The Force Quit Fallacy  →

Kyle Richter · The Syndicate ·

…Many people think that force-quitting these apps will at the very least do no harm since “they aren’t running anyways.” The logic of “…you might as well quit, just in case” comes into play. The problem is that force-quitting apps that are Suspended, and not taxing the battery, produces negative effect and can do quite the opposite of the intention.

If you force-quit an app, it’s removed from memory, its state is instead saved to disk, and the app is closed or quit. This event triggers a multitude of tasks from disk i/o, to memory swaps, and even cpu cycles processing data. If the app is relaunched, additional resources are required to open it from a closed state as opposed to the faster Suspended state. Since the OS manages purging apps when memory is already low there is no benefit to force-quitting suspended apps, unless of course they are misbehaving and need to be relaunched.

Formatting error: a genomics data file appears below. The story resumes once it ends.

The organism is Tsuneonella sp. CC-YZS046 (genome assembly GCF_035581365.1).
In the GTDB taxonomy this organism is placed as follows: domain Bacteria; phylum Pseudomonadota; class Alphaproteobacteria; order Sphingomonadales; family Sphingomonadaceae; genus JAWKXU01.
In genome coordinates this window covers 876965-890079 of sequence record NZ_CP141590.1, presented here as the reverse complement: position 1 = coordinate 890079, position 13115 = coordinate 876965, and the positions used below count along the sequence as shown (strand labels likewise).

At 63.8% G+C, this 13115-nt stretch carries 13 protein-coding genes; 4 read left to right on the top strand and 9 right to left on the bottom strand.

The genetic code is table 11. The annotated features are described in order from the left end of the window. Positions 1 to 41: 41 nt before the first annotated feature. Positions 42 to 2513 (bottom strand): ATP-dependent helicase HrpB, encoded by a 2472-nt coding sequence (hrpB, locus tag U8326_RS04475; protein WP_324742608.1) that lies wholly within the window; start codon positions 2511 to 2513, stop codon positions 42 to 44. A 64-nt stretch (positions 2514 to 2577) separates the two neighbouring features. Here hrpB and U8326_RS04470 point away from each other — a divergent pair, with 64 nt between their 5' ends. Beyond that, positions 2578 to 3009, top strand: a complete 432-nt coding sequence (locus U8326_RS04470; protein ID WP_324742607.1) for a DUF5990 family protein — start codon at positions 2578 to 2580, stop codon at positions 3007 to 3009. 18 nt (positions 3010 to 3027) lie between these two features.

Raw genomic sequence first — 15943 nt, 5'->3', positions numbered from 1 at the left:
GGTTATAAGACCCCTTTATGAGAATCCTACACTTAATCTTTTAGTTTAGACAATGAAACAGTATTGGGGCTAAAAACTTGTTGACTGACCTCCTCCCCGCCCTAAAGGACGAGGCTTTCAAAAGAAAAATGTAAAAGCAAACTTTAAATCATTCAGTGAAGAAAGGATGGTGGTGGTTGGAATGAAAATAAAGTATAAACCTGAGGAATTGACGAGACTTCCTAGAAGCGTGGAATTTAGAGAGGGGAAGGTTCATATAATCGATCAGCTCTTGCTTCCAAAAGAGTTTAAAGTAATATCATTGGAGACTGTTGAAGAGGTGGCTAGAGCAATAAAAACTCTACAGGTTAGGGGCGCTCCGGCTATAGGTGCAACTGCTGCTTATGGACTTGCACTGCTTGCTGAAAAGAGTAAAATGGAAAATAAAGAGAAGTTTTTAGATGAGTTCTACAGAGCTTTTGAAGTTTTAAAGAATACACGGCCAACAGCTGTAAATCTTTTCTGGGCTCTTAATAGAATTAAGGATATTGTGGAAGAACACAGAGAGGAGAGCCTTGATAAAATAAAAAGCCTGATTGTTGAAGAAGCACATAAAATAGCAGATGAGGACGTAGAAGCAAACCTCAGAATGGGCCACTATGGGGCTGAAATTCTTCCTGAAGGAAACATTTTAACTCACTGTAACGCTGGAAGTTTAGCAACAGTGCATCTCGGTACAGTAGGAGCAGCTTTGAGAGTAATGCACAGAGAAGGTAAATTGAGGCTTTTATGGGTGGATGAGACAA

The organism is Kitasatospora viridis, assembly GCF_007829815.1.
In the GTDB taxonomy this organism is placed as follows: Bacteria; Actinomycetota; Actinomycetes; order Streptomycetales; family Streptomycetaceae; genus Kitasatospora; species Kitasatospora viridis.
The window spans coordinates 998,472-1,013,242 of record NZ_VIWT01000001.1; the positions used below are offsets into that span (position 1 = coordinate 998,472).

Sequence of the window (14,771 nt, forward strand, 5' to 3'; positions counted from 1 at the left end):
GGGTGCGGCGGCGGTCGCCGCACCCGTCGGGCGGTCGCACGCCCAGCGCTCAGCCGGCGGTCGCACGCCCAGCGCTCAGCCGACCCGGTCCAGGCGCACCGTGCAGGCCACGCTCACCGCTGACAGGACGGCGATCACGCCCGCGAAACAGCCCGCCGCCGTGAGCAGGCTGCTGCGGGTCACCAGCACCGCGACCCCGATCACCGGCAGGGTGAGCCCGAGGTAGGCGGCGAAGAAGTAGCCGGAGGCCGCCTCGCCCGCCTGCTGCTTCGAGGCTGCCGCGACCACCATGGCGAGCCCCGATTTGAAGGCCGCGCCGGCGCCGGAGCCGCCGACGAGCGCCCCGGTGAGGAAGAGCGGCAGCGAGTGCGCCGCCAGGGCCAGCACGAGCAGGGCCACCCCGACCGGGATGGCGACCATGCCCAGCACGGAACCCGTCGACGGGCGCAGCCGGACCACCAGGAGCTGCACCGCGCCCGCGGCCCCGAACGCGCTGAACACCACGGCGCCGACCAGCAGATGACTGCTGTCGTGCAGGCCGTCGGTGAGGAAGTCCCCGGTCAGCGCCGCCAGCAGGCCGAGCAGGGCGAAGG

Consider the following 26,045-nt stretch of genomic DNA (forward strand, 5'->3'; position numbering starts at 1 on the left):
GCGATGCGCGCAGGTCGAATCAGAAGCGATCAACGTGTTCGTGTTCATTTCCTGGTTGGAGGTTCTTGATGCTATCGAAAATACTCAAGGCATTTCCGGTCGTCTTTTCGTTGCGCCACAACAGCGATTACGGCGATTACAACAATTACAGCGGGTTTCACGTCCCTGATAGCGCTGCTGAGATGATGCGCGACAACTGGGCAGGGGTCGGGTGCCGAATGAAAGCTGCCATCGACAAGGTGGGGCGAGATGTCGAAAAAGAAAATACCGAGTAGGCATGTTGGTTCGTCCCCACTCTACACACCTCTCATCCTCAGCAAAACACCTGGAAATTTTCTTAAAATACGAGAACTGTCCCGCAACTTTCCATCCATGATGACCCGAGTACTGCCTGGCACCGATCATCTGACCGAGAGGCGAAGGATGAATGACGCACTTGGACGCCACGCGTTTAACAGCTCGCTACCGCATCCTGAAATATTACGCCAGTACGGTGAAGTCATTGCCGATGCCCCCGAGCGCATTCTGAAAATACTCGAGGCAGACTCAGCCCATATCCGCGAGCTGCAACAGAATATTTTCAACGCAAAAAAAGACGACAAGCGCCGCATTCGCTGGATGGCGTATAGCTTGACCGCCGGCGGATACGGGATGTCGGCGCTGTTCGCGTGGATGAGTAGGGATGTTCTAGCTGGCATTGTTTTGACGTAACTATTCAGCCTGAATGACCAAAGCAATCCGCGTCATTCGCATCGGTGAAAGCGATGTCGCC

…The only time you need to force-quit an app is if it is frozen, or otherwise misbehaving – beyond that the best battery life can be attained by not force-quitting any apps.